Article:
Spring is traditionally the time when we get our yards ready for summer, wash our windows and put away our winter clothing. Like the seasons, project management processes are cyclical, so it’s a good idea to consider revisiting some artifacts & practices which haven’t been exercised in a while, especially on long running projects.
I’m not referencing documents such as your project schedule, risk register or activities such as regular status reporting – if those are out-of-date, shame on you! The reason I’m not focusing on these is that the fruits of such neglect usually ripen very quickly in the form of cost, schedule or customer satisfaction issues.
Putting aside the critical few, here are a few others worth considering for a spring cleaning blitz.
Like all good project managers, I’m positive you had populated your stakeholder register in the early days of your project, had assessed your stakeholders across different dimensions such as influence and interest, defined a target for each and planning actions to help move them to the desired position. When was the last time you had reviewed it to see if any key ones have been missed and reached out to silent stakeholders to confirm that they are still supportive? While we tend to focus on the highly visible or vocal negative stakeholders, it’s often the ones that are sitting on the fence and being quiet that we need to worry about as it doesn’t take a lot to push them into detractor territory.
Project communications plan
You may have spent the time to create a communications framework which addressed the informational requirements of your key stakeholders when planning your projects, have you gone back to poll them to confirm that these needs are being met? If their main medium for getting updates is to pick up the phone and call you or even worse to get in third-hand through the grapevine, it may be time to tweak that communications plan.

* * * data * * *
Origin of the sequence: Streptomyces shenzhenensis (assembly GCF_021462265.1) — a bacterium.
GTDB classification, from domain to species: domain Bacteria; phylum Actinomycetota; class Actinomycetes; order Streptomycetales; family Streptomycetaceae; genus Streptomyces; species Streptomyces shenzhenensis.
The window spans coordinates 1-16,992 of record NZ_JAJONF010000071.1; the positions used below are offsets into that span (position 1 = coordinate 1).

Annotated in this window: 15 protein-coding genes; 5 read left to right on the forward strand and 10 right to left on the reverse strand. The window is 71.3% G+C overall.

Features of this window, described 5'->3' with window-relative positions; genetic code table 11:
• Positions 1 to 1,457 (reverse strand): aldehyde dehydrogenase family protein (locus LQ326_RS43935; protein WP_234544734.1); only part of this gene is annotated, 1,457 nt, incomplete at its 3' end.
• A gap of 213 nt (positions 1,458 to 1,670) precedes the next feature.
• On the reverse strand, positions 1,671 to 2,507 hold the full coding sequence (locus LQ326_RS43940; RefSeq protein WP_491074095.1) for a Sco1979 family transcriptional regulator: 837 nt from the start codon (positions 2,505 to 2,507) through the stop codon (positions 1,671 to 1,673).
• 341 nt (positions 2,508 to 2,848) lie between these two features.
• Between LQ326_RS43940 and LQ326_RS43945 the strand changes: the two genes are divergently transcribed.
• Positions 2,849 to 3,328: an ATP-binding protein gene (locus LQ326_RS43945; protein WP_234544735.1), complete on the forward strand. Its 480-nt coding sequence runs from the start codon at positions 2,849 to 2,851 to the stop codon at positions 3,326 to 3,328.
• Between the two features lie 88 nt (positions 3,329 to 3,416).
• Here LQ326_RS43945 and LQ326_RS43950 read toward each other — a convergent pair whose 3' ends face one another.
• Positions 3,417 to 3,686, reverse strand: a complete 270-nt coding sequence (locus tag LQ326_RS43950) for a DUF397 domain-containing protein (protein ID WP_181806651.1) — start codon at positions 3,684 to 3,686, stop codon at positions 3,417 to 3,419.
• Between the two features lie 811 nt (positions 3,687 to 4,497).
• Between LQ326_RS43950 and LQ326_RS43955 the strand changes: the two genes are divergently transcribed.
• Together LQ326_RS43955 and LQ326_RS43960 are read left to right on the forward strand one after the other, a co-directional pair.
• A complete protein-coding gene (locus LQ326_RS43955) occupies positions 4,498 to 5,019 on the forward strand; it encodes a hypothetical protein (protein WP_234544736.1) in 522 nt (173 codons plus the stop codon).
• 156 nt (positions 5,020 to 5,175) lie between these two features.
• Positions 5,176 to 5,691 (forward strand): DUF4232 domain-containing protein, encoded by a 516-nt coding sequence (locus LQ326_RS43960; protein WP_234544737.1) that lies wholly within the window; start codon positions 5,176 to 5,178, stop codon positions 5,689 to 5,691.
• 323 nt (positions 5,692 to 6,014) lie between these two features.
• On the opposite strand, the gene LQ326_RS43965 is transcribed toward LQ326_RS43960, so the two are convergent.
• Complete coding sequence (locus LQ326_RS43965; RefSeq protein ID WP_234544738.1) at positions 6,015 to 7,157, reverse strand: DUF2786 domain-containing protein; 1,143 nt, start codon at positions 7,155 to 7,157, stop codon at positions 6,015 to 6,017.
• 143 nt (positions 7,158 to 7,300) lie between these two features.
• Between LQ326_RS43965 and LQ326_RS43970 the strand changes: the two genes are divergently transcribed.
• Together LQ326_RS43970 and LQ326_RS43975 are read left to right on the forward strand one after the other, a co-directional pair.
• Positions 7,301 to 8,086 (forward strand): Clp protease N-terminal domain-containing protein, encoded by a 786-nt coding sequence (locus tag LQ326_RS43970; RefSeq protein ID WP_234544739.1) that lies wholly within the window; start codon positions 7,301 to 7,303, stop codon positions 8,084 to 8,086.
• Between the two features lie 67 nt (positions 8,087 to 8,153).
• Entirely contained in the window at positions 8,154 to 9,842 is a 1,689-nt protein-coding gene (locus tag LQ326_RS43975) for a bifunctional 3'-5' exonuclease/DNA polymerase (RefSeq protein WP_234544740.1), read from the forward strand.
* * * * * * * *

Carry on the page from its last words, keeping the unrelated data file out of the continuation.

Has your star project turned into a white elephant? When was the last time your team revisited the business case supporting your project’s investment to identify threats and opportunities to benefits realization. Have new external influences emerged which will drive the need to accelerate project timelines? While in most matrix organizations a project manager would have limited authority to make project changes based on a revised SWOT analysis, they certainly shouldn’t hesitate to influence timely investment decision making.
Even high performing teams require regular renewal to maintain velocity. It can be easy to grow complacent once you’ve passed Tuckman’s storming and norming phases, but his ladder can be a Mobius strip if you avoid conducting regular reviews of team morale and acting on any identified concerns.
Taking the time to revisit these activities will ensure that as we spring forward, your project won’t fall back!